The company is not required to inform the Companies Registration Office in the event in which it will transfer stock or shares. This will be visible in the annual return that needs to be filed with the CRO by the company.
Our team offers complete solutions for company formation, from drawing up the incorporation documents and handling the submission of the share capital, to more complex post-incorporation issues. Together with our team of accountants in Ireland, we are also able to provide personalized tax advice packages for businesses. Reach out to us to find out more about our services.
Minimum capital conditions for Irish limited liability companies
According to the Companies Act 2014, limited liability companies are not obliged to have authorized share capital, but all other business incorporation forms must have both types of share capital.
While there is no minimum capital requirement for the private limited company, public limited liability companies have to deposit a share capital in the amount of EUR 25,000 upon incorporation. Out of this amount, at least 25% needs to be fully paid up before the company starts its business activities.
The lack of a mandatory minimum allotted share capital upon incorporation is one of the reasons why the private limited company can be preferred by investors. Moreover, the private limited company is only required to have one director while for the public company it becomes a condition to have two directors.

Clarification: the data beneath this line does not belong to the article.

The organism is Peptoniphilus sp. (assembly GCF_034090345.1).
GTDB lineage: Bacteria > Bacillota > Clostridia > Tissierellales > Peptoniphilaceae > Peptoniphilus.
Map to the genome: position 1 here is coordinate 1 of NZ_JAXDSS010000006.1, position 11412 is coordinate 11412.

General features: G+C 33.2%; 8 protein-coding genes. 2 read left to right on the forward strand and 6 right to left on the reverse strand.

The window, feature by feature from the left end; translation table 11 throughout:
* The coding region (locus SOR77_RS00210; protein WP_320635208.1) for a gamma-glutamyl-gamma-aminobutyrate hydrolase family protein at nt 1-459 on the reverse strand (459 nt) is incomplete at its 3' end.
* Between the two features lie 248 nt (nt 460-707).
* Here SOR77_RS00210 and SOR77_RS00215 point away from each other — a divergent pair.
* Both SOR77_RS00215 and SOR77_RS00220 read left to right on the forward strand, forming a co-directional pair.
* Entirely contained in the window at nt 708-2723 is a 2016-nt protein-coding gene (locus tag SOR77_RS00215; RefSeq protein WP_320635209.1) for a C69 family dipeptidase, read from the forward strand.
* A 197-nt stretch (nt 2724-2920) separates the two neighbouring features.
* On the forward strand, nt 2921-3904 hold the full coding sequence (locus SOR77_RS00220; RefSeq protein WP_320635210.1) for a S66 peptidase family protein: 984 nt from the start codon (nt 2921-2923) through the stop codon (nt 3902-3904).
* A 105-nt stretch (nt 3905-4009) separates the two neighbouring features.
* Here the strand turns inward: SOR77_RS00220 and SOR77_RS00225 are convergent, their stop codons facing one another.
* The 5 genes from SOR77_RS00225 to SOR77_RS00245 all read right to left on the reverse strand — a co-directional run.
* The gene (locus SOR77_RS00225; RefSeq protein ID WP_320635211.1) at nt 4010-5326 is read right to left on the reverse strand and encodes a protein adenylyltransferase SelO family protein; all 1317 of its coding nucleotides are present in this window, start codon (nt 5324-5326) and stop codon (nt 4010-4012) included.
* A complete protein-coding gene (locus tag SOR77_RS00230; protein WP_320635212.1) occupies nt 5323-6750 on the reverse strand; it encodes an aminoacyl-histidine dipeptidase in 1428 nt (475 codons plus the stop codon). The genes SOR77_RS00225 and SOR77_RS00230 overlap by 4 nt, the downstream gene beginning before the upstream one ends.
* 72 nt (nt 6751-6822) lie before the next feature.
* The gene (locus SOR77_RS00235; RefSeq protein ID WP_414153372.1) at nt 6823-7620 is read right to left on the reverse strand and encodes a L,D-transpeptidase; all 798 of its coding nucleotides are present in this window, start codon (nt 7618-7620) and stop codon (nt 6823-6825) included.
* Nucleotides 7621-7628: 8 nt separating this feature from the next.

We remind investors that the following types of companies can be incorporated in Ireland:
- Private company limited by shares;
- Designated activity company;
- Designated activity company limited by guarantee;
- Company limited by guarantee;
- Public limited company;
- Other types of companies: single member company, unlimited company, European Society (SE).
Our team offers complete company formation services in Ireland, and we can provide both pre-incorporation and post-incorporation assistance. If you have questions about the available business forms, the minimum capital, conditions for foreign investors, as well as questions about the use of a holding company, among others, you can reach out to our local team of lawyers in Ireland.
Corporate compliance in Ireland
Once the company is registered, it will need to comply with the ongoing requirements for annual reporting, tax filing and payment, hiring employees, as well as the aforementioned notifications to the CRO should any changes in its share capital or particulars occur.
The most important taxes for companies are the following:
- the 12.5% corporate income tax for trading companies (25% for non-trading businesses);
- 25% dividend withholding tax, unless reduced through a treaty;
- 23% standard VAT, with additional reduced rates of 0%, 4.8%, 5.5%, 9%, and 13.5%;
- PRSI contributions made by the employer, and others.
Company formation in Ireland can be a straightforward process with our assistance. If you need further information about the share capital in Ireland, please contact our Irish lawyers, who can offer you consultations on the shareholders legislation.